An investigation with bat DNA leads him to inject blood from a rare species and becomes himself a vampire who needs human blood to survive and also has superpowers. Betting on movies starring what were traditionally villains is risky, but Sony fixes it by portraying these characters as guys with good backgrounds forced by external causes (a symbiote in ‘Venom’, the blood of bats here) to do evil. . Of course, they want to be good and they always find someone who is worse than them, which entails the largest pact of suspension of credibility of Morbius: that Jared Leto is basically a good person.

In this case, that necessary antagonist is Milo (Matt Smith), a childhood friend of Morbius who suffers from the same illness. Upon discovering the invention, the serum is injected and he, unlike his good friend, surrenders to the new impulses of his body and celebrates his new powers with violence and evil. The script underlines it in a very funny way: while Morbius kills a handful of mercenaries much to his chagrin, Milo sucks the blood of a poor nurse, who to top it off is a single mother of twins! It could only be worse if the poor orphans were in wheelchairs.

Interpretatively, Smith as the bad guy doesn’t do anything we haven’t seen him do recently in Last night in Soho and even in his most villainous role of all: the husband of Elizabeth II in The Crown. Even so, he is the only one who does something minimally noteworthy, despite the fact that it is always a joy to see jared harris although the script does not give him anything to do. As to Michael Keatonappears for more minutes in the trailer than in the film.

Espinosa, a Swedish commissioned director with no style or personality behind the camera, shoots a couple of scenes with horror movie aspirations, and in one of them he manages to unsettle with a play of lights as tricky as it is effective. The most ridiculous thing about the film is the blatant lack of blood, considering that it is a vampire story; but of course, Sony didn’t want to risk getting too high an age rating. So we have before us again a purportedly adult film without violence, sex or swearing (and of course, without complex or minimally interesting conflicts).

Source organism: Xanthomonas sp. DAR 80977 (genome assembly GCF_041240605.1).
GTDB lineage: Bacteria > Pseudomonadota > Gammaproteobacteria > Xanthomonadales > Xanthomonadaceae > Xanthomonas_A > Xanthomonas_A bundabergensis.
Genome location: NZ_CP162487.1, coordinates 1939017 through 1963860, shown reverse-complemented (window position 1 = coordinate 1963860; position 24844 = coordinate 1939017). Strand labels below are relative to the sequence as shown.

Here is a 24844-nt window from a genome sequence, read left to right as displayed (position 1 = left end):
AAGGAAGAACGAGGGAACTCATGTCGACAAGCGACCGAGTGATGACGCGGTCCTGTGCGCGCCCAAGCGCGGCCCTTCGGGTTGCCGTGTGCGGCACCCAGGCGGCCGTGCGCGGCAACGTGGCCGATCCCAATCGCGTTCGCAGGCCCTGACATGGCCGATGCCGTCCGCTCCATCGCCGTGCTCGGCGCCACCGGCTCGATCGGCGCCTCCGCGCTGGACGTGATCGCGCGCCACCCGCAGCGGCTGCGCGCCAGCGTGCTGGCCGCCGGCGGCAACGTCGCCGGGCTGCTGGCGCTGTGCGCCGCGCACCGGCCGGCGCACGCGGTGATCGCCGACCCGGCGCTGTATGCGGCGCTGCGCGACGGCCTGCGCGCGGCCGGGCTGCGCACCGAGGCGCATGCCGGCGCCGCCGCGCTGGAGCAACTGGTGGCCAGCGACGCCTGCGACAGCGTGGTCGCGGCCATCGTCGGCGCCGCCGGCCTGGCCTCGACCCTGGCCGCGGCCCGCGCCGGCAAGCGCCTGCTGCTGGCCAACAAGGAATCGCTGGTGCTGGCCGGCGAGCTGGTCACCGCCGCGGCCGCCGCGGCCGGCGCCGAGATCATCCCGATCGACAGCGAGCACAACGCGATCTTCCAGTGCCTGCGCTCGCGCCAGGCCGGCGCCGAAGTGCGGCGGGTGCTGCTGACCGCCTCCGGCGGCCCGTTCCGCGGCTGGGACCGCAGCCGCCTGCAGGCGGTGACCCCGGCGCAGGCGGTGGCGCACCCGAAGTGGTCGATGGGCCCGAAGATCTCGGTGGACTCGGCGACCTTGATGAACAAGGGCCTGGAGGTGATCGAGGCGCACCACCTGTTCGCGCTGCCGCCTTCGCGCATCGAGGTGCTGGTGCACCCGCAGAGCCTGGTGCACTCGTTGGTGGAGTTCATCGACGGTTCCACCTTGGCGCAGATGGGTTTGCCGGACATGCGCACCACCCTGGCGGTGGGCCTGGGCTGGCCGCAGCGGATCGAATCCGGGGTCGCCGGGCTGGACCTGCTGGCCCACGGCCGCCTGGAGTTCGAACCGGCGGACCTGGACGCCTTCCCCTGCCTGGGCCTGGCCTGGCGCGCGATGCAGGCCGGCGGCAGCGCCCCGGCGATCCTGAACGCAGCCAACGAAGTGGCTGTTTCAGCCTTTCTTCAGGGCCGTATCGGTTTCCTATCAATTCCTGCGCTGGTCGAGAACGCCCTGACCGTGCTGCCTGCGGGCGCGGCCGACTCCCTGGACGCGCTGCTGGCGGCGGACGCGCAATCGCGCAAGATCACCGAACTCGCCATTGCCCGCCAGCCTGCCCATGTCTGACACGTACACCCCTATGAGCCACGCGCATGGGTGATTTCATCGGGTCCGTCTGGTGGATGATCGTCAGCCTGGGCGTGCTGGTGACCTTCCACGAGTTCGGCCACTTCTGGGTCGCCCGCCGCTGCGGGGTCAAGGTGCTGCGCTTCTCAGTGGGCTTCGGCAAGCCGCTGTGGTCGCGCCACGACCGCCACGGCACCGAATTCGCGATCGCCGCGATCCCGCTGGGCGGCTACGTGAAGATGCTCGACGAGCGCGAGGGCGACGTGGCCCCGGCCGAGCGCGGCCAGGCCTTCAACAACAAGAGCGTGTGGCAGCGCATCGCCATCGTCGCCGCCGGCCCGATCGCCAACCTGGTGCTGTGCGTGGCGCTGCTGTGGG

The only exhilarating Morbius it is, curiously, in its exaggerated digital effects. It is very funny to notice the jump from one shot to another between scenes entirely built on the computer and scenes shot with real actors. However, the sequences in which Morbius display their superpowers come to acquire a fascinating almost impressionistic effect. The biggest drawback of the digital effects so widespread in today’s Hollywood blockbusters is that they are mostly used to try to recreate reality; Morbius it is an example of the wonders that can be achieved if they are used to build fantasies.

For the rest, an inherent characteristic of current commercial cinema that fulfills Morbius is that you know what is going to happen at all times. Before starting the projection for the press, we are told that at the end there will be two post-credit scenes that, of course, advance events of the following films in the franchise. That’s the real deal for many of the viewers, already accustomed to seeing movies as a concatenation of fulfilled forecasts followed by new predictions. Many of which will come true in the next deliveries.

There’s something satisfying about it all, actually. It’s not bad that a movie constantly proves you right and serves as a haven of predictability and placidity at a time when real life already has enough uncertainty on its own.



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‘Morbius’: Vampires without blood